Hidden apps and third-party logins behind are behind half the smartphone threats
Last year, hackers targeted consumers with a wide variety of methods, from backdoors to mining cryptocurrencies
Hackers are using hidden mobile apps, third-party login and counterfeit gaming videos to target consumers via their personal devices and such apps resulted in approximately 50 per cent of all malicious threats in 2019, a new McAfee 'Mobile Threat Report 2020' said on Wednesday.
Last year, hackers targeted consumers with a wide variety of methods, from backdoors to mining cryptocurrencies. WhatsApp snooping via Israeli spyware Pegasus has shown smartphones have become new-age surveillance tools.
The research found that hackers have expanded the ways of hiding their attacks, making them increasingly difficult to identify and remove, which makes it seem like 2020 will be the year of mobile sneak attacks.
"Hidden apps have emerged as the most active mobile threat category and it's highly advisable that consumers stay vigilant with regards to where they download apps from, what they click and also ensure they use the right security software on their devices, to enable detection and protection of their digital lives," explained Venkat Krishnapur, Vice-President of Engineering and Managing Director, McAfee India.
McAfee found that hidden apps are the most active mobile threat facing consumers, generating nearly 50 per cent of all malicious activities in 2019 -- a 30 per cent increase from 2018. Hackers continue to target consumers through channels that they spend the most time on -- their devices, as the average person globally is expected to own 15 connected devices by 2030.
Hidden apps take advantage of unsuspecting consumers in multiple ways, including taking advantage of consumers using third-party login services or serving unwanted ads, said the report.
Hackers are taking advantage of the popularity of gaming by distributing their malicious apps via links in popular gamer chat apps and cheat videos by creating their own content containing links to fake apps.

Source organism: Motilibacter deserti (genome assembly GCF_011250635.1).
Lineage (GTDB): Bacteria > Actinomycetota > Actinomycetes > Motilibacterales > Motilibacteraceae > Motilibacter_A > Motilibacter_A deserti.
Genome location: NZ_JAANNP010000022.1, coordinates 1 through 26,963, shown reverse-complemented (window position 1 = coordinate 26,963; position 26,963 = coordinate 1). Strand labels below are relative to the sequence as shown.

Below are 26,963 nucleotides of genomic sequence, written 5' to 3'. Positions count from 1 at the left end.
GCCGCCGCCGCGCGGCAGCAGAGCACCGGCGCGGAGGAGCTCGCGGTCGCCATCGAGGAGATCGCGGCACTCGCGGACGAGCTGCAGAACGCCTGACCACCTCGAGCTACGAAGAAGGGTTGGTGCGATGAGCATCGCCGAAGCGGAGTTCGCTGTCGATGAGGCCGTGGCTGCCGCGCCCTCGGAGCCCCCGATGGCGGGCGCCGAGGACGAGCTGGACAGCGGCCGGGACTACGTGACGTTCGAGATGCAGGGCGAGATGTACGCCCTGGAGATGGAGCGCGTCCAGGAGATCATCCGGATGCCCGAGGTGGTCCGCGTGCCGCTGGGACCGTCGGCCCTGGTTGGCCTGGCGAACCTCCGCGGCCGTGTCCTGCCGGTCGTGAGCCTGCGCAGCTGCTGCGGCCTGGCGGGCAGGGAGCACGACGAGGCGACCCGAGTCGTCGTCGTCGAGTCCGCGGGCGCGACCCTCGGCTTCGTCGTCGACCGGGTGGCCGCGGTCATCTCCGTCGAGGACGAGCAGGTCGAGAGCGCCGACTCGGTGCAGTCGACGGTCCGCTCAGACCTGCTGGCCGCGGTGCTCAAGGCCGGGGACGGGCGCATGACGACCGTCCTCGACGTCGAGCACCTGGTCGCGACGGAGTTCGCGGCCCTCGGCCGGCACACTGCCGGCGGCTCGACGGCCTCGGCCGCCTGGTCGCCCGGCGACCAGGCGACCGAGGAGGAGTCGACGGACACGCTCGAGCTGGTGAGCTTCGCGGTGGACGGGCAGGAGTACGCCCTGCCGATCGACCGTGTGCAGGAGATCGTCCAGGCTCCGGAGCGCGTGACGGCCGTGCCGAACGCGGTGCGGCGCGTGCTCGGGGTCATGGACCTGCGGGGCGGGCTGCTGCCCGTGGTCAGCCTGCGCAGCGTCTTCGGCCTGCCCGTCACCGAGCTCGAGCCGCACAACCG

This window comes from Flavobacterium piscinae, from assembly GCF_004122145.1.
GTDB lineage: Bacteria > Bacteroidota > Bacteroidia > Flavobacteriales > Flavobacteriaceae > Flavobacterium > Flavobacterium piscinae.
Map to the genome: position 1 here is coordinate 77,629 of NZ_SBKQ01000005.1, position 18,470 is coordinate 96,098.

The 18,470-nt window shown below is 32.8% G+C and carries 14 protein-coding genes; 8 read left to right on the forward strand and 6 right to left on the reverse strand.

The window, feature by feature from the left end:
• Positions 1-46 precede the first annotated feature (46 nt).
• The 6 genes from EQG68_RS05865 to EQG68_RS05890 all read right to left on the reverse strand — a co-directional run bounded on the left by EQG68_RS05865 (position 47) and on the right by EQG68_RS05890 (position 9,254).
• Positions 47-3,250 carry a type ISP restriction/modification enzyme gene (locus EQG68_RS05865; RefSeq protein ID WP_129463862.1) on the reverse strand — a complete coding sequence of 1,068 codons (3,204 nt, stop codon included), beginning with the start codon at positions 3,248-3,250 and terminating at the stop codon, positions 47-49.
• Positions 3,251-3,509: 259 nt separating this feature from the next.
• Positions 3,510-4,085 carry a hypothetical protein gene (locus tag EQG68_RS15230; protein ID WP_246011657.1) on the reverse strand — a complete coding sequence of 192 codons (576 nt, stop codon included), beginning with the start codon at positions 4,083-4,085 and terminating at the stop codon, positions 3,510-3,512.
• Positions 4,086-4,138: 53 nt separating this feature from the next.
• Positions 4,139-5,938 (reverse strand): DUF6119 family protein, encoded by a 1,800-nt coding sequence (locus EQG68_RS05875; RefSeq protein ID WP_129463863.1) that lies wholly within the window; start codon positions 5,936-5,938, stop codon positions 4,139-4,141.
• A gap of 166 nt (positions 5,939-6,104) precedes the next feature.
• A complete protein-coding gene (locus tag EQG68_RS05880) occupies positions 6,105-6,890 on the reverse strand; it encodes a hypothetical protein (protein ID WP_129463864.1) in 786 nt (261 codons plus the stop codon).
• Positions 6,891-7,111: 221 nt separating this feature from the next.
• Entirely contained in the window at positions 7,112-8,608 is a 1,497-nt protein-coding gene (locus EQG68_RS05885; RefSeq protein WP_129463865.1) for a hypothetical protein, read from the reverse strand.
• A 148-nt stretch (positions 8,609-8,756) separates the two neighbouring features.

These apps masquerade as genuine with icons that closely mimic those of the real apps but serve unwanted ads and collect user data. McAfee researchers uncovered that popular apps like FaceApp, Spotify, and Call of Duty all have fake versions trying to prey on unsuspecting consumers, especially younger users.
The researchers also uncovered new information on mobile malware dubbed LeifAccess, also known as Shopper. This malware takes advantage of the accessibility features in Android to create accounts, download apps, and post reviews using names and emails configured on the victim's device.
The team observed apps based on LeifAccess being distributed via social media, gaming platforms, malvertising, and gamer chat apps. Fake warnings are used to get the user to activate accessibility services, enabling the full range of the malware's capabilities.
They also found a series of South Korean transit apps were compromised with a fake library and plugin that could exfiltrate confidential files, called MalBus.
"There exists a growing trend for many apps to remain hidden, stealing precious resources and important data from a device that acts as the remote control to consumers' digital world," said Raj Samani, McAfee Fellow and Chief Scientist.
*Edited from an IANS report